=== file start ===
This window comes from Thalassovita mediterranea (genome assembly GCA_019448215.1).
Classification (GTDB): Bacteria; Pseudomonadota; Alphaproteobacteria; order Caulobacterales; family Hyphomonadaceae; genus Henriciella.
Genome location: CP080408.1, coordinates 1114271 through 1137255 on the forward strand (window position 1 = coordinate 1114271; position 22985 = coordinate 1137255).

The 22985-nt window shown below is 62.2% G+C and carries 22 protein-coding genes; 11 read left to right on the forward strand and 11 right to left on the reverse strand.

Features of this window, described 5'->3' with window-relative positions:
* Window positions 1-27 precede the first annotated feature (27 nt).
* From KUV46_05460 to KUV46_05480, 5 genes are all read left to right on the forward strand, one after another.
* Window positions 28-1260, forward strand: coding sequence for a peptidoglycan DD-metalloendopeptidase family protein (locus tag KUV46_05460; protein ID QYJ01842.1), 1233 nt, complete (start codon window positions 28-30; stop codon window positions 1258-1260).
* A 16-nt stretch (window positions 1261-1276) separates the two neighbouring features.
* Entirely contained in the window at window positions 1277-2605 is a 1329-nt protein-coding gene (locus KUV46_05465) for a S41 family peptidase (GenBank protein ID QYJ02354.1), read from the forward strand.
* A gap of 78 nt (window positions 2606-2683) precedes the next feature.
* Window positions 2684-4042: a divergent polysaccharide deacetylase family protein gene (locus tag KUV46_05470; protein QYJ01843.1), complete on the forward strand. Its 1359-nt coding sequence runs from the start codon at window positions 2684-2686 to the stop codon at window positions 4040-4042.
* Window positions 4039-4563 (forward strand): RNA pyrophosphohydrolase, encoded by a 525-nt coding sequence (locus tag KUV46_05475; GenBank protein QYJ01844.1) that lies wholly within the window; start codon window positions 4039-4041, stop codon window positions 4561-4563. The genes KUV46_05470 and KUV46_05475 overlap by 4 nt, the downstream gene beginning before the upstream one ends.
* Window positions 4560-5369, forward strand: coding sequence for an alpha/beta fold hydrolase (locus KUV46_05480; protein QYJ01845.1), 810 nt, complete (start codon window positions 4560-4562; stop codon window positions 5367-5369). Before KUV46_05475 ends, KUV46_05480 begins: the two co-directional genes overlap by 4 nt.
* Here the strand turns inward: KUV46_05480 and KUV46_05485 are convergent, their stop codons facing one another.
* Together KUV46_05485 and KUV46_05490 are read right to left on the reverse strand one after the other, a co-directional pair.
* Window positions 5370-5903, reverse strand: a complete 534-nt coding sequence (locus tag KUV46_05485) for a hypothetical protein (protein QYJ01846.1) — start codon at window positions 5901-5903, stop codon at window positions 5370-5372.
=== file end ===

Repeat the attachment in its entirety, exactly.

This window comes from Thalassovita mediterranea (genome assembly GCA_019448215.1).
Classification (GTDB): Bacteria; Pseudomonadota; Alphaproteobacteria; order Caulobacterales; family Hyphomonadaceae; genus Henriciella.
Genome location: CP080408.1, coordinates 1114271 through 1137255 on the forward strand (window position 1 = coordinate 1114271; position 22985 = coordinate 1137255).

The 22985-nt window shown below is 62.2% G+C and carries 22 protein-coding genes; 11 read left to right on the forward strand and 11 right to left on the reverse strand.

Features of this window, described 5'->3' with window-relative positions:
* Window positions 1-27 precede the first annotated feature (27 nt).
* From KUV46_05460 to KUV46_05480, 5 genes are all read left to right on the forward strand, one after another.
* Window positions 28-1260, forward strand: coding sequence for a peptidoglycan DD-metalloendopeptidase family protein (locus tag KUV46_05460; protein ID QYJ01842.1), 1233 nt, complete (start codon window positions 28-30; stop codon window positions 1258-1260).
* A 16-nt stretch (window positions 1261-1276) separates the two neighbouring features.
* Entirely contained in the window at window positions 1277-2605 is a 1329-nt protein-coding gene (locus KUV46_05465) for a S41 family peptidase (GenBank protein ID QYJ02354.1), read from the forward strand.
* A gap of 78 nt (window positions 2606-2683) precedes the next feature.
* Window positions 2684-4042: a divergent polysaccharide deacetylase family protein gene (locus tag KUV46_05470; protein QYJ01843.1), complete on the forward strand. Its 1359-nt coding sequence runs from the start codon at window positions 2684-2686 to the stop codon at window positions 4040-4042.
* Window positions 4039-4563 (forward strand): RNA pyrophosphohydrolase, encoded by a 525-nt coding sequence (locus tag KUV46_05475; GenBank protein QYJ01844.1) that lies wholly within the window; start codon window positions 4039-4041, stop codon window positions 4561-4563. The genes KUV46_05470 and KUV46_05475 overlap by 4 nt, the downstream gene beginning before the upstream one ends.
* Window positions 4560-5369, forward strand: coding sequence for an alpha/beta fold hydrolase (locus KUV46_05480; protein QYJ01845.1), 810 nt, complete (start codon window positions 4560-4562; stop codon window positions 5367-5369). Before KUV46_05475 ends, KUV46_05480 begins: the two co-directional genes overlap by 4 nt.
* Here the strand turns inward: KUV46_05480 and KUV46_05485 are convergent, their stop codons facing one another.
* Together KUV46_05485 and KUV46_05490 are read right to left on the reverse strand one after the other, a co-directional pair.
* Window positions 5370-5903, reverse strand: a complete 534-nt coding sequence (locus tag KUV46_05485) for a hypothetical protein (protein QYJ01846.1) — start codon at window positions 5901-5903, stop codon at window positions 5370-5372.